The one thing that was noticeable about Perry's performance was that he seemed more comfortable rushing from the right side than from the one he usually plays. Perry played the right side in college and it might just seem more natural to him.
More should be known about Matthews' injury Monday and whether Perry will have to be reinserted into the lineup.
Not only did the Packers lose Brad Jones, one of their starting inside linebackers, but they also lost his backup.
Jones left the game in the first half with a hamstring pull. He had suffered a hamstring pull against Seattle in the third preseason game but managed to return in time for the regular-season opener and has not missed a start.
It is not known if he injured the same hamstring.
Jones' backup, Robert Francois, tore his right Achilles tendon on the same series Matthews got hurt and will be lost for the season. His loss will especially be felt on special teams, where he came in ranked tied for third in tackles with two and had forced a fumble.
The coaches went with Jamari Lattimore over rookie Sam Barrington to replace Francois. If Jones is out this week, Lattimore would be the most likely starter.
For those who wondered how much safety Morgan Burnett meant to the defense, all they needed to do was look at a third-quarter play in the end zone.
Stafford uncorked an arching shot to wide receiver Patrick Edwards running down the middle of the field and Burnett, who had to retreat from his deep position, dived to make a play on the ball. Reaching out, he deflected the pass just before it landed in Edwards' hands.
"It was my left hand and it was a game of inches," Burnett said. "For once it worked in my favor. I got my fingertips on it. I timed it up perfectly."
Burnett was making his regular-season debut after missing the first month with a hamstring pull. Burnett, who last year did not miss a single play, had five tackles to go with his pass breakup.
A word to the wise
Just before the Packers went out for the second half, wide receiver James Jones decided to speak to his teammates.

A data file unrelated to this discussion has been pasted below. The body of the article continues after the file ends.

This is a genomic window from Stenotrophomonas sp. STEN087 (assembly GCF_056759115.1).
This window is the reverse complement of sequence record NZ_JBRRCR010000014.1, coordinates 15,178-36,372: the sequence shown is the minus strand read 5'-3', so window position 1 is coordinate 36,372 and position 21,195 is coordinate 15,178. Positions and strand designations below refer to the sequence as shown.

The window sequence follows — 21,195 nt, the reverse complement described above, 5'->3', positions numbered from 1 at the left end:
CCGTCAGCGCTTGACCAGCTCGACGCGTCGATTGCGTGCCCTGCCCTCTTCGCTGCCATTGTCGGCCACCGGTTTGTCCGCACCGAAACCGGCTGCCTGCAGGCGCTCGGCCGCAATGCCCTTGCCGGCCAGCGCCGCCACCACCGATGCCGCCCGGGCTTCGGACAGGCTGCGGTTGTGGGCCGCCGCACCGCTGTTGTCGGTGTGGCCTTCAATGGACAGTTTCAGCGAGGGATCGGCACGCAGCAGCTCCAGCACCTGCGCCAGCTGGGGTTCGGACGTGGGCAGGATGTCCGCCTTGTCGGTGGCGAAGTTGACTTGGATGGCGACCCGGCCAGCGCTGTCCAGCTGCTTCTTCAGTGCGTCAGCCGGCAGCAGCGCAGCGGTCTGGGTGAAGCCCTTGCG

Jones got up and reminded the team what was at stake.
"Basically, he was saying, 'We can't go 1-3,'" cornerback Davon House said.
Jones then went out and caught two passes for 122 yards, including an 83-yard touchdown that gave the Packers a 22-9 lead.
Special teams coach Shawn Slocum used a combination of Randall Cobb, Micah Hyde and Johnathan Franklin to handle the return duties that Jeremy Ross previously held.
Cobb and Hyde shared the punt returns and Franklin handled kickoffs.
Cobb and Hyde both fielded two punts for 7 yards.
Franklin did not get an attempt.
Odds and ends
One of the reasons the Packers were only up by three points heading into halftime was that tight end Ryan Taylor dropped a sure touchdown pass in the second quarter. ... Safety Jerron McMillian can expect a letter in the mail from the NFL this week. He was flagged for a hit on a defenseless player with just over 2 minutes left in the game. ... Lions coach Jim Schwartz made the curious decision to call a timeout after the Packers went into victory formation to end the game. The Packers punted and then Schwartz had Stafford kneel down for the final play. ... Defensive end C.J. Wilson was among the seven inactive players.